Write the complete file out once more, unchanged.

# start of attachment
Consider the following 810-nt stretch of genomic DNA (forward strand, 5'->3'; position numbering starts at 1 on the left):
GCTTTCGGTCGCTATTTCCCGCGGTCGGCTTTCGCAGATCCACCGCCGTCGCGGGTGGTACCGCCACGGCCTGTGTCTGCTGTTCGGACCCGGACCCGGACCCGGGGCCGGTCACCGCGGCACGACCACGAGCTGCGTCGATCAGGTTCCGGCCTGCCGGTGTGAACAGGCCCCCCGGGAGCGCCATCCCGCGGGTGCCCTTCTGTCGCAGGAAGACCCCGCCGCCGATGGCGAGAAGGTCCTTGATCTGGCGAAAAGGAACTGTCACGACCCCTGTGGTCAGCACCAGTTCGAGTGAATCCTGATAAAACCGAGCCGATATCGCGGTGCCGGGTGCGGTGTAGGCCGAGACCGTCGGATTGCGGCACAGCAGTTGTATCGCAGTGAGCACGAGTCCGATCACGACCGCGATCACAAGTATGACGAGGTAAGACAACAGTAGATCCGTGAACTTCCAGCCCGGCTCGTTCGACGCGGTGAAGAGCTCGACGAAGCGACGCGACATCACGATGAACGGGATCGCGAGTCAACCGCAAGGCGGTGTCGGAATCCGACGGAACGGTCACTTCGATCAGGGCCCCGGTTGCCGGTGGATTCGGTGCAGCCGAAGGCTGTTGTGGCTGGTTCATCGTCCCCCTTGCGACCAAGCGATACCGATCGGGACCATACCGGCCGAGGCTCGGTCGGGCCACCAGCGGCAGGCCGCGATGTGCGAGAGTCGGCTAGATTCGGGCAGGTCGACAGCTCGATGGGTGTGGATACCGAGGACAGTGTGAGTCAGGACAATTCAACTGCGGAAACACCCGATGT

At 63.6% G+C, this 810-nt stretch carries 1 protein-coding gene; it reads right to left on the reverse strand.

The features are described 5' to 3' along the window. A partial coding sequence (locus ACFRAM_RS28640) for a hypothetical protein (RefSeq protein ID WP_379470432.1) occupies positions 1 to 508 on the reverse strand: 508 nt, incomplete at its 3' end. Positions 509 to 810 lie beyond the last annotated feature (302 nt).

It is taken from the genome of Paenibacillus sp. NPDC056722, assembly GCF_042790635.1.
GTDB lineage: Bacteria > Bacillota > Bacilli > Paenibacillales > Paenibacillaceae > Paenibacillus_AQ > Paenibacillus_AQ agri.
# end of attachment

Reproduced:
Consider the following 810-nt stretch of genomic DNA (forward strand, 5'->3'; position numbering starts at 1 on the left):
GCTTTCGGTCGCTATTTCCCGCGGTCGGCTTTCGCAGATCCACCGCCGTCGCGGGTGGTACCGCCACGGCCTGTGTCTGCTGTTCGGACCCGGACCCGGACCCGGGGCCGGTCACCGCGGCACGACCACGAGCTGCGTCGATCAGGTTCCGGCCTGCCGGTGTGAACAGGCCCCCCGGGAGCGCCATCCCGCGGGTGCCCTTCTGTCGCAGGAAGACCCCGCCGCCGATGGCGAGAAGGTCCTTGATCTGGCGAAAAGGAACTGTCACGACCCCTGTGGTCAGCACCAGTTCGAGTGAATCCTGATAAAACCGAGCCGATATCGCGGTGCCGGGTGCGGTGTAGGCCGAGACCGTCGGATTGCGGCACAGCAGTTGTATCGCAGTGAGCACGAGTCCGATCACGACCGCGATCACAAGTATGACGAGGTAAGACAACAGTAGATCCGTGAACTTCCAGCCCGGCTCGTTCGACGCGGTGAAGAGCTCGACGAAGCGACGCGACATCACGATGAACGGGATCGCGAGTCAACCGCAAGGCGGTGTCGGAATCCGACGGAACGGTCACTTCGATCAGGGCCCCGGTTGCCGGTGGATTCGGTGCAGCCGAAGGCTGTTGTGGCTGGTTCATCGTCCCCCTTGCGACCAAGCGATACCGATCGGGACCATACCGGCCGAGGCTCGGTCGGGCCACCAGCGGCAGGCCGCGATGTGCGAGAGTCGGCTAGATTCGGGCAGGTCGACAGCTCGATGGGTGTGGATACCGAGGACAGTGTGAGTCAGGACAATTCAACTGCGGAAACACCCGATGT

At 63.6% G+C, this 810-nt stretch carries 1 protein-coding gene; it reads right to left on the reverse strand.

The features are described 5' to 3' along the window. A partial coding sequence (locus ACFRAM_RS28640) for a hypothetical protein (RefSeq protein ID WP_379470432.1) occupies positions 1 to 508 on the reverse strand: 508 nt, incomplete at its 3' end. Positions 509 to 810 lie beyond the last annotated feature (302 nt).

It is taken from the genome of Paenibacillus sp. NPDC056722, assembly GCF_042790635.1.
GTDB lineage: Bacteria > Bacillota > Bacilli > Paenibacillales > Paenibacillaceae > Paenibacillus_AQ > Paenibacillus_AQ agri.